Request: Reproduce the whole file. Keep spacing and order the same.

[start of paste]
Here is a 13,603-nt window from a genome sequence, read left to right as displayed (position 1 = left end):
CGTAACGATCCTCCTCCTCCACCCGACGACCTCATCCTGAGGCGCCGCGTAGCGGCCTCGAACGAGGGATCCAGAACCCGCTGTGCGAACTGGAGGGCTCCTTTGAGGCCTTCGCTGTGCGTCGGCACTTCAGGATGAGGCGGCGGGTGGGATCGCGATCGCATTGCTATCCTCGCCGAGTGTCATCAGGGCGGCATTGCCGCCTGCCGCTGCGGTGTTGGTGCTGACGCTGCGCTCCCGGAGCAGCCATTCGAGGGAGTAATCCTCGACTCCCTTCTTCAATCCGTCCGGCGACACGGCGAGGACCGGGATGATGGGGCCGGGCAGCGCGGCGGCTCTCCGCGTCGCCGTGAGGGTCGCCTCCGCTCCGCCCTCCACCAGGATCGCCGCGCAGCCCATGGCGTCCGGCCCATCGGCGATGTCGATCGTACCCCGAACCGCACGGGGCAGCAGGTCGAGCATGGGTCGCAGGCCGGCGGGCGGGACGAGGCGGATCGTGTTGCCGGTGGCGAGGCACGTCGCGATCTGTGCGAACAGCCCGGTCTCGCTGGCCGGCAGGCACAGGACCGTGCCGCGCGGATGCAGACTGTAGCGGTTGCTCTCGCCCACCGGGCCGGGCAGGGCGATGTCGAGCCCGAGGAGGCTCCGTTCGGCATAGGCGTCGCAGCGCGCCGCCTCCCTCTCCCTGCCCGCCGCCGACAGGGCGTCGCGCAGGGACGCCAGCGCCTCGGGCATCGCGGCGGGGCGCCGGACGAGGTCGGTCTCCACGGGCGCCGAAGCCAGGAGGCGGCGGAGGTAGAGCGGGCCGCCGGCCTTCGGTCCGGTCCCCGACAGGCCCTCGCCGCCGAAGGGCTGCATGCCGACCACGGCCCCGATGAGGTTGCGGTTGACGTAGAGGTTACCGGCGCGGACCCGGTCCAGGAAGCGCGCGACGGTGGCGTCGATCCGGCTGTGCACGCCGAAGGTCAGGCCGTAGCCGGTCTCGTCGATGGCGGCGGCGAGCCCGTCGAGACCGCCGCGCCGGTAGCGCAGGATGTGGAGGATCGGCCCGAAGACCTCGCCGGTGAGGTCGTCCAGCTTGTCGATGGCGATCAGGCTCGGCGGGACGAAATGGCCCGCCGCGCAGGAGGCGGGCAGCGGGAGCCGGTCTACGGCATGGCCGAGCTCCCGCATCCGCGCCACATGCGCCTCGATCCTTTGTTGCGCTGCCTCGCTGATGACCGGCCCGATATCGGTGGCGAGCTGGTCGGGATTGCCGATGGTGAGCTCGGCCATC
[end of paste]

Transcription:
Here is a 13,603-nt window from a genome sequence, read left to right as displayed (position 1 = left end):
CGTAACGATCCTCCTCCTCCACCCGACGACCTCATCCTGAGGCGCCGCGTAGCGGCCTCGAACGAGGGATCCAGAACCCGCTGTGCGAACTGGAGGGCTCCTTTGAGGCCTTCGCTGTGCGTCGGCACTTCAGGATGAGGCGGCGGGTGGGATCGCGATCGCATTGCTATCCTCGCCGAGTGTCATCAGGGCGGCATTGCCGCCTGCCGCTGCGGTGTTGGTGCTGACGCTGCGCTCCCGGAGCAGCCATTCGAGGGAGTAATCCTCGACTCCCTTCTTCAATCCGTCCGGCGACACGGCGAGGACCGGGATGATGGGGCCGGGCAGCGCGGCGGCTCTCCGCGTCGCCGTGAGGGTCGCCTCCGCTCCGCCCTCCACCAGGATCGCCGCGCAGCCCATGGCGTCCGGCCCATCGGCGATGTCGATCGTACCCCGAACCGCACGGGGCAGCAGGTCGAGCATGGGTCGCAGGCCGGCGGGCGGGACGAGGCGGATCGTGTTGCCGGTGGCGAGGCACGTCGCGATCTGTGCGAACAGCCCGGTCTCGCTGGCCGGCAGGCACAGGACCGTGCCGCGCGGATGCAGACTGTAGCGGTTGCTCTCGCCCACCGGGCCGGGCAGGGCGATGTCGAGCCCGAGGAGGCTCCGTTCGGCATAGGCGTCGCAGCGCGCCGCCTCCCTCTCCCTGCCCGCCGCCGACAGGGCGTCGCGCAGGGACGCCAGCGCCTCGGGCATCGCGGCGGGGCGCCGGACGAGGTCGGTCTCCACGGGCGCCGAAGCCAGGAGGCGGCGGAGGTAGAGCGGGCCGCCGGCCTTCGGTCCGGTCCCCGACAGGCCCTCGCCGCCGAAGGGCTGCATGCCGACCACGGCCCCGATGAGGTTGCGGTTGACGTAGAGGTTACCGGCGCGGACCCGGTCCAGGAAGCGCGCGACGGTGGCGTCGATCCGGCTGTGCACGCCGAAGGTCAGGCCGTAGCCGGTCTCGTCGATGGCGGCGGCGAGCCCGTCGAGACCGCCGCGCCGGTAGCGCAGGATGTGGAGGATCGGCCCGAAGACCTCGCCGGTGAGGTCGTCCAGCTTGTCGATGGCGATCAGGCTCGGCGGGACGAAATGGCCCGCCGCGCAGGAGGCGGGCAGCGGGAGCCGGTCTACGGCATGGCCGAGCTCCCGCATCCGCGCCACATGCGCCTCGATCCTTTGTTGCGCTGCCTCGCTGATGACCGGCCCGATATCGGTGGCGAGCTGGTCGGGATTGCCGATGGTGAGCTCGGCCATC